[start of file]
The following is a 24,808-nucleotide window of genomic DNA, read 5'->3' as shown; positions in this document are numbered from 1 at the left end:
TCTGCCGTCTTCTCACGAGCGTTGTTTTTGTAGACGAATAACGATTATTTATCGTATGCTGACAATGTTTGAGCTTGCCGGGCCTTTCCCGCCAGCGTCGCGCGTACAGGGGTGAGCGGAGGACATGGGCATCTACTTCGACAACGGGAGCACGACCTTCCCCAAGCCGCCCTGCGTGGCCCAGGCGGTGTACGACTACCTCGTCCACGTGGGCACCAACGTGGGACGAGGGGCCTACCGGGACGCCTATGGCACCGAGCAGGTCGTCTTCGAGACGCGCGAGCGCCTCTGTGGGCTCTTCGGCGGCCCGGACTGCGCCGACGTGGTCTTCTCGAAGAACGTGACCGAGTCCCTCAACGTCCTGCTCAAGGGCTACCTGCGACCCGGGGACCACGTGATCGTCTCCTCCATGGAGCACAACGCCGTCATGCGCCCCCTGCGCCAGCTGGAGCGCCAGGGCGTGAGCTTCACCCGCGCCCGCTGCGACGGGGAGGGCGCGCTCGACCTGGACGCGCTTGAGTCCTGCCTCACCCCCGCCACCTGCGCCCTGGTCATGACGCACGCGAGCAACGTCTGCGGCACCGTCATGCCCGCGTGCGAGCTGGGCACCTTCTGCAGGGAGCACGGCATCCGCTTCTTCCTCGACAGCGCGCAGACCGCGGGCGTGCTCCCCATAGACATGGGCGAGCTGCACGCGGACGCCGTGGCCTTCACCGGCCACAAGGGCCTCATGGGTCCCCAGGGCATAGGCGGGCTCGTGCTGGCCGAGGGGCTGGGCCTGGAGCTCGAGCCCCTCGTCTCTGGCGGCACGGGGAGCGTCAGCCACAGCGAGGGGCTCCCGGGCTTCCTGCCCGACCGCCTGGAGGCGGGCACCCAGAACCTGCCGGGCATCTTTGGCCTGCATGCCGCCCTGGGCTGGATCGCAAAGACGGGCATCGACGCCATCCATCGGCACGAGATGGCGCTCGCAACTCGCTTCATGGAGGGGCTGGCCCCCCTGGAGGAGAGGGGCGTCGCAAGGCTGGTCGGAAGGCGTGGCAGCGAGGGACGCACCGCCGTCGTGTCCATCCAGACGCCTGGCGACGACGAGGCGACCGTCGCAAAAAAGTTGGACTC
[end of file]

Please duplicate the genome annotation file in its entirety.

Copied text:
The following is a 24,808-nucleotide window of genomic DNA, read 5'->3' as shown; positions in this document are numbered from 1 at the left end:
TCTGCCGTCTTCTCACGAGCGTTGTTTTTGTAGACGAATAACGATTATTTATCGTATGCTGACAATGTTTGAGCTTGCCGGGCCTTTCCCGCCAGCGTCGCGCGTACAGGGGTGAGCGGAGGACATGGGCATCTACTTCGACAACGGGAGCACGACCTTCCCCAAGCCGCCCTGCGTGGCCCAGGCGGTGTACGACTACCTCGTCCACGTGGGCACCAACGTGGGACGAGGGGCCTACCGGGACGCCTATGGCACCGAGCAGGTCGTCTTCGAGACGCGCGAGCGCCTCTGTGGGCTCTTCGGCGGCCCGGACTGCGCCGACGTGGTCTTCTCGAAGAACGTGACCGAGTCCCTCAACGTCCTGCTCAAGGGCTACCTGCGACCCGGGGACCACGTGATCGTCTCCTCCATGGAGCACAACGCCGTCATGCGCCCCCTGCGCCAGCTGGAGCGCCAGGGCGTGAGCTTCACCCGCGCCCGCTGCGACGGGGAGGGCGCGCTCGACCTGGACGCGCTTGAGTCCTGCCTCACCCCCGCCACCTGCGCCCTGGTCATGACGCACGCGAGCAACGTCTGCGGCACCGTCATGCCCGCGTGCGAGCTGGGCACCTTCTGCAGGGAGCACGGCATCCGCTTCTTCCTCGACAGCGCGCAGACCGCGGGCGTGCTCCCCATAGACATGGGCGAGCTGCACGCGGACGCCGTGGCCTTCACCGGCCACAAGGGCCTCATGGGTCCCCAGGGCATAGGCGGGCTCGTGCTGGCCGAGGGGCTGGGCCTGGAGCTCGAGCCCCTCGTCTCTGGCGGCACGGGGAGCGTCAGCCACAGCGAGGGGCTCCCGGGCTTCCTGCCCGACCGCCTGGAGGCGGGCACCCAGAACCTGCCGGGCATCTTTGGCCTGCATGCCGCCCTGGGCTGGATCGCAAAGACGGGCATCGACGCCATCCATCGGCACGAGATGGCGCTCGCAACTCGCTTCATGGAGGGGCTGGCCCCCCTGGAGGAGAGGGGCGTCGCAAGGCTGGTCGGAAGGCGTGGCAGCGAGGGACGCACCGCCGTCGTGTCCATCCAGACGCCTGGCGACGACGAGGCGACCGTCGCAAAAAAGTTGGACTC